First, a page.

From Major General Stirling
Genl Potters Qrs [Radnor, Pa.]
Decemr 26: 1777 7 oClo. P.M.
I have Just received your Excellencys letter of this date by Lt Col. Davidson,1 I have sent the three feild down to Col: Morgan to take Command of the three divisions of the 15 detachments according to An Arangement I made of them this Morning & according to their Several States.
In answer to your Excellency’s Querie, I do not see, that any Attempt can be made with a proba[bi]lity of Success unless it be on those troops which are advanced to Knowles’s within a Mile of the White Horse on the Road from Derby to Chester.2 I think a body of fifteen Hundred fresh Chosen Men from Camp Might push in about a Mile below Derby (while the Troops we have here make an Attack on every other part of their line as a feint) and then turn to the Right & briskly Sweep all before them and retreat thro’ Ridley & Upper providence. I think the Experiment might be tried without danger to our Main Army. The Troops I have with me are now all except abt 100 Men Stationed from the five Mile Stone on the Lancaster Road to Near the White Horse at 11 Mile Stone on the Chester Road, but the Enemy keep so Close to their lines, we have no Chance of Catching any of them. Before I received you[r] Excellency last lettr I had made a Memorandum as a draft of a letter but rather than detain the Bearer I will enclose the ruff Sketch, which I hope you will Excuse.3 & am your Excys Most Obt Humble Servt
I wish Col: Harrison would send me some good paper, Wax & Quils by the be⟨arer⟩.
1. This letter has not been found. William Lee Davidson (1746–1781) of what is now Iredell County, N.C., was appointed major of the 4th North Carolina Regiment in April 1776, and in November 1777 he became lieutenant colonel of the 5th North Carolina Regiment with a commission dating from the previous month. After serving with the 3d and 1st North Carolina regiments in 1778 and 1779, in the spring of 1780 Davidson became deputy to Brig. Gen. Griffith Rutherford, who commanded the Salisbury militia District of North Carolina. In August 1780 Davidson replaced Rutherford, who had been captured at the Battle of Camden, as brigadier general in command of the Salisbury District. Davidson was serving in that capacity when he was killed while attempting to rally his militia against a British attack at Cowan’s Ford, N.C., on 1 Feb. 1781.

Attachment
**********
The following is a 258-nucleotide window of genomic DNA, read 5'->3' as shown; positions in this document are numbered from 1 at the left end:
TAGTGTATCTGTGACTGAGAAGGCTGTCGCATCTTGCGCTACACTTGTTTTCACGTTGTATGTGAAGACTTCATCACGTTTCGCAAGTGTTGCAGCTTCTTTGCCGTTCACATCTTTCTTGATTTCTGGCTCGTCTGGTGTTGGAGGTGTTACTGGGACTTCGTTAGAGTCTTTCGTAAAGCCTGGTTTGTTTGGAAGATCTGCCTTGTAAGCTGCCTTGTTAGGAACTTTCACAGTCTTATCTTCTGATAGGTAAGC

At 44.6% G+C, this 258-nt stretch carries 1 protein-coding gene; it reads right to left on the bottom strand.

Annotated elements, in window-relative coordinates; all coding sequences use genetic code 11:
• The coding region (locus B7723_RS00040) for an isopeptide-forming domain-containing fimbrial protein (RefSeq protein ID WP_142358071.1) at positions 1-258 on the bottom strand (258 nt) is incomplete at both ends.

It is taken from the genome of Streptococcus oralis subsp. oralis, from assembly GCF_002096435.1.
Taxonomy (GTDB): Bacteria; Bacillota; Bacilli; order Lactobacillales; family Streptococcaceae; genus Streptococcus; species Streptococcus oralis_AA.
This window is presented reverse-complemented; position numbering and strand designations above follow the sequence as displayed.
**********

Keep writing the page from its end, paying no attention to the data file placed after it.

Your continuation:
2. The mansion house of John Knowles (c.1717–1778) of Ridley Township in present-day Delaware County, Pa., was located on the Chester Road about ten miles southwest of Philadelphia.
3. Stirling’s enclosed memorandum of this date reads: “When I came here first I was told that the Country was Exhausted not an Ounce of flower nor a head of Cattle nor a Sheep to be had, that the Country was Starveing because there was nothing left; I am now told that large droves of Cattle & floocks of Sheep go dayly to Enemy by way of Marcus Hook & Grubbs Landing. and I am Convinced there are Still large Stocks of both in those Quarters but fine Speeches & Excuses have Deceived those who have Commanded here, the people of the Country even those who pretend to be our best friends, hide their Stocks from us, and some of them have this day told me what I really belive to be the true Cause of it, vizt from the Enemy they are sure to get hard Money for it, on the Contrary when our Certificates are produced to the Commissary of purchases & forage Master Genl at Camp, they are treated with the Utmost Contempt. the people are told to Call again & again ’till tired of makeing further application & in dispair of payment they go home with a ditermination to Sell to the Enemy rather than to us. this Evil might Surely be Cured by ordering that Commissary & the forrage M.G. to pay of[f] Certificates at first Sight & lay aside that Imperious behaviour which all the World Concerned with our Army Complain of. As a further encouragement to the people of this Quarter It would be expedient immediately to send a D. Commissary of purchases with Money in his pocket to be Stationed at a proper place in this Neighbourhood to recive & pay for all the produce the people bring in wether provision or forrage, this will Cut off all their pretences & Excuses, & then If a Sufficiency of Waggons be sent, I will engage to Glean the Country Compleatly. the Excuses for going into Philadelphia with provissions are innumerable, but I stop them all, & give their provisions to our Troops” (DLC:GW).